Lowy and the Lost Leonardo: Framing a Superstar
This story is every art lover’s fantasy. A dealer wanders into a small regional sale down South, spies a dark, overpainted canvas his instincts tell him might be something significant, pays about $10,000 for it, and walks away with what turns out to be a lost masterpiece by none other than one of the greatest artists of all time, Leonardo da Vinci. This is the story of Salvator Mundi, a spectacular, Mona Lisa-like portrait of Jesus Christ by the Italian master. The now-legendary painting, which disappeared from 1763 until 1900 and was then mistakenly attributed to one of Leonardo’s followers, was found in 2006 and finally identified as a lost work by the artist in 2010. One of fewer than twenty works in existence by Leonardo, the remarkable painting (and the riveting story of its discovery, restoration, and authentication) has generated headlines all over the world. And in November, Christies will help the painting to find its forever home at a highly-anticipated auction, with an estimated price of…sky’s the limit!
But before Salvator Mundi’s recent pre-auction world tour and upcoming big night on the block, the painting needed to be married to the perfect frame. Robert Simon, an eminent da Vinci expert and one of the painting’s first owners, says, “"I looked all over Europe for the ideal antique Italian frame for this painting, but …[it was] right under my nose here in New York. " Lowy is proud to announce that the frame deemed worthy to surround what has been called “the greatest artistic rediscovery of the 21st century” was provided by Lowy, selected from the company’s vast collection of antique frames.
When Larry Shar, Lowy’s president, was asked how he would approach framing Salvator Mundi, he immediately thought of a stunning 16th century cassetta frame with an unusual beauty and majesty all its own. “The frame probably dates a bit later in the 16th century than the painting,” Shar explains, “but stylistically the cassetta (small box) frame encases Christ in such a way as to make him appear celestial and divine, while the antique black finish brings the painting back down to earth for the viewer. The gilded stenciled calligraphic designs in the corners, centers, and demi-centers add flourish and decoration, which speaks to the kinetic energy in the painting and echoes the locks of his hair and illuminates the image, so the eye focuses on the Christ's face and hands.” The result? A magnificent pairing of painting and frame that Shar calls “close to perfection.”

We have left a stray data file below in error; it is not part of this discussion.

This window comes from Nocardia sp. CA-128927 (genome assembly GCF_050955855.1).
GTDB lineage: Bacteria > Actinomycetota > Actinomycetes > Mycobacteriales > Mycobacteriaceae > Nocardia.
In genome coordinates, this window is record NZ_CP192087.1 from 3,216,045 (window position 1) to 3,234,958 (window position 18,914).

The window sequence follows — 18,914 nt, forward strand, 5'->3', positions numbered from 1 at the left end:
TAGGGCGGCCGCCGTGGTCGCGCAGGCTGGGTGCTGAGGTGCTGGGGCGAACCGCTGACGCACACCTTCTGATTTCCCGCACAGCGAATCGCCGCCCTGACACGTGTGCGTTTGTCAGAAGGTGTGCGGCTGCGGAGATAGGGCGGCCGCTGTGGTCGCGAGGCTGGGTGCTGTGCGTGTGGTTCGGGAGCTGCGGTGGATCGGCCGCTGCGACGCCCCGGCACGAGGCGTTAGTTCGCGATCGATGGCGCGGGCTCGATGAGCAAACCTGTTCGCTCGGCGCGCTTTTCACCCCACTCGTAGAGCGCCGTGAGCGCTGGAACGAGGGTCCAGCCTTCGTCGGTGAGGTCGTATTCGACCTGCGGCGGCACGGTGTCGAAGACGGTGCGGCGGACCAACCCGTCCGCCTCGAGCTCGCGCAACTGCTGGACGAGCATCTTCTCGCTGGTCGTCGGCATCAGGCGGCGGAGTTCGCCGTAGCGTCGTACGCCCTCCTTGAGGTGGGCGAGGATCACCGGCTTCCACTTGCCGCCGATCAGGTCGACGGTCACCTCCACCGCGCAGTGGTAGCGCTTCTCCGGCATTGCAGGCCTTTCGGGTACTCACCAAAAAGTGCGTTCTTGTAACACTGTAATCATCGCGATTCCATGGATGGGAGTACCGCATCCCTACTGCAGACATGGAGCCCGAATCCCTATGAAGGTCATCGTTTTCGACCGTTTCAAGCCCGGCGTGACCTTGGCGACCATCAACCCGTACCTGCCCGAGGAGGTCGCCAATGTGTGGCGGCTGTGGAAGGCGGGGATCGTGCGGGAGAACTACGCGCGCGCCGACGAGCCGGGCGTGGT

Shar, who has framed many great works of art in his time, says that having a Leonardo in the house was a first for Lowy, and he was struck by Salvator Mundi’s serious, sober, and contemplative beauty. But with his typical wit, Shar describes the painting’s storied journey from obscurity to celebrity with this observation: “The ironic part for us, and maybe for our readership, is that a masterpiece by Leonardo was found down South, and its perfect frame was in New York City. Go figure!”